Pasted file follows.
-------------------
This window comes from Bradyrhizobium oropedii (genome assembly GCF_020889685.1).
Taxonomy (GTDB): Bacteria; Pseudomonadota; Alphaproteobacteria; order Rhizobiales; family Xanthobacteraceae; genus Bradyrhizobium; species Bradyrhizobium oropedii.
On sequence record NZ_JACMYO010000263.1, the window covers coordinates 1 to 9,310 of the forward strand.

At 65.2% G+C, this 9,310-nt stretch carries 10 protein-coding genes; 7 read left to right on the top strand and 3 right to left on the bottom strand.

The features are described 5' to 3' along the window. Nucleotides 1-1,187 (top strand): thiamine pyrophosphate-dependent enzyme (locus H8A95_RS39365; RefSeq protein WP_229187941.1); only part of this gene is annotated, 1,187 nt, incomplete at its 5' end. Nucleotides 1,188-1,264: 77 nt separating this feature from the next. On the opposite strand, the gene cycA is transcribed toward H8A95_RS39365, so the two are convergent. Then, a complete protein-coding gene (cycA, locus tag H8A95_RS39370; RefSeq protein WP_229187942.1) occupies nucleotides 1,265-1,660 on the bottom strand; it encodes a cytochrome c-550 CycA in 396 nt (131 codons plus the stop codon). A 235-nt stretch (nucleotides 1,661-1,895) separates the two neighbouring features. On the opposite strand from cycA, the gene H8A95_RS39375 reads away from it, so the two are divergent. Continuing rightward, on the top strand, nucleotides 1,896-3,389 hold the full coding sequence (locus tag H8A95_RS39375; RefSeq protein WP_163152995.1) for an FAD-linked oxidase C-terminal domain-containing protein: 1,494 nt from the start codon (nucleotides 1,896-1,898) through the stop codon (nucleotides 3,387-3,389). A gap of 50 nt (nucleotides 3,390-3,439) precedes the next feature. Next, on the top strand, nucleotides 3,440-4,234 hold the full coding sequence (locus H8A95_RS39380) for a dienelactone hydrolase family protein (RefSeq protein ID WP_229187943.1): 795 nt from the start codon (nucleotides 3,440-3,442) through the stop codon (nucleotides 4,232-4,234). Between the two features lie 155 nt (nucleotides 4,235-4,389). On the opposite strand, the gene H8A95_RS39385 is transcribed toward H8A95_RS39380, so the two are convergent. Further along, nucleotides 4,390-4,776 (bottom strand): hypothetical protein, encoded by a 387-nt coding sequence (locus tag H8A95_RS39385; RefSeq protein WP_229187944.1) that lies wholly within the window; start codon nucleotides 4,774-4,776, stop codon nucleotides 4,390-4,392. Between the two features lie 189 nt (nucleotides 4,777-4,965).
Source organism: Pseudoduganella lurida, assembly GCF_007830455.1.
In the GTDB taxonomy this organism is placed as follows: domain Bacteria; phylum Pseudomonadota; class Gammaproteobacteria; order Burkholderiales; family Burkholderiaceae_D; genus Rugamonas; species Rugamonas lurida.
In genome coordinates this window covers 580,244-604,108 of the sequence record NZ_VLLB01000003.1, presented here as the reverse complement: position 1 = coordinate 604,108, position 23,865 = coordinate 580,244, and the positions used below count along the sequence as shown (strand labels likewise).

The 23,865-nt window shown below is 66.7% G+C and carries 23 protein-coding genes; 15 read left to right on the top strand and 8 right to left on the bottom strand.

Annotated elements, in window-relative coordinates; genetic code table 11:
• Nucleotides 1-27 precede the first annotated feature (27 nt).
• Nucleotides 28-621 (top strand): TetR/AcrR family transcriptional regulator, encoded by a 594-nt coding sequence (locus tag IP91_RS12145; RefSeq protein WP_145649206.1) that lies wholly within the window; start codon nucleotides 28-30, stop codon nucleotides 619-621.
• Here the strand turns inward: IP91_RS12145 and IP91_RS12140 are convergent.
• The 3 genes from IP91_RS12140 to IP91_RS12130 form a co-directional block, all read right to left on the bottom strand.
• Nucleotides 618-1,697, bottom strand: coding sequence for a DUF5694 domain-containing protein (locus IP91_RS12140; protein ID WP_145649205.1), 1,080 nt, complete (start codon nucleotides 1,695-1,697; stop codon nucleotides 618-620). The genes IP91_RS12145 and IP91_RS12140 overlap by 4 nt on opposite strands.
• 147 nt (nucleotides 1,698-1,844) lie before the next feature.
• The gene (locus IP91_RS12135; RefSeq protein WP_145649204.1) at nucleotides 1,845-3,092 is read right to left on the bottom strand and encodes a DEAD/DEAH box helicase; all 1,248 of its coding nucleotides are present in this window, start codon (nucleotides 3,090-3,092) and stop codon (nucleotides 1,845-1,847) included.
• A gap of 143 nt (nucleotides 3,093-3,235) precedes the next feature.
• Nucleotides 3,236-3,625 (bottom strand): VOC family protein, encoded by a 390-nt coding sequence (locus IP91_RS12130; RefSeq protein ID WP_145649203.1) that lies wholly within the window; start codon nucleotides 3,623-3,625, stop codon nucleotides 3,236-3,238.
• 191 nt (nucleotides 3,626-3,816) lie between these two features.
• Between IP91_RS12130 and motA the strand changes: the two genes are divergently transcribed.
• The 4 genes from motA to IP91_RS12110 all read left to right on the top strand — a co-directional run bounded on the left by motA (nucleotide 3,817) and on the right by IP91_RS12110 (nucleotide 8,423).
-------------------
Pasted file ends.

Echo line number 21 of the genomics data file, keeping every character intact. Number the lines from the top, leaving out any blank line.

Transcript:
• Between IP91_RS12130 and motA the strand changes: the two genes are divergently transcribed.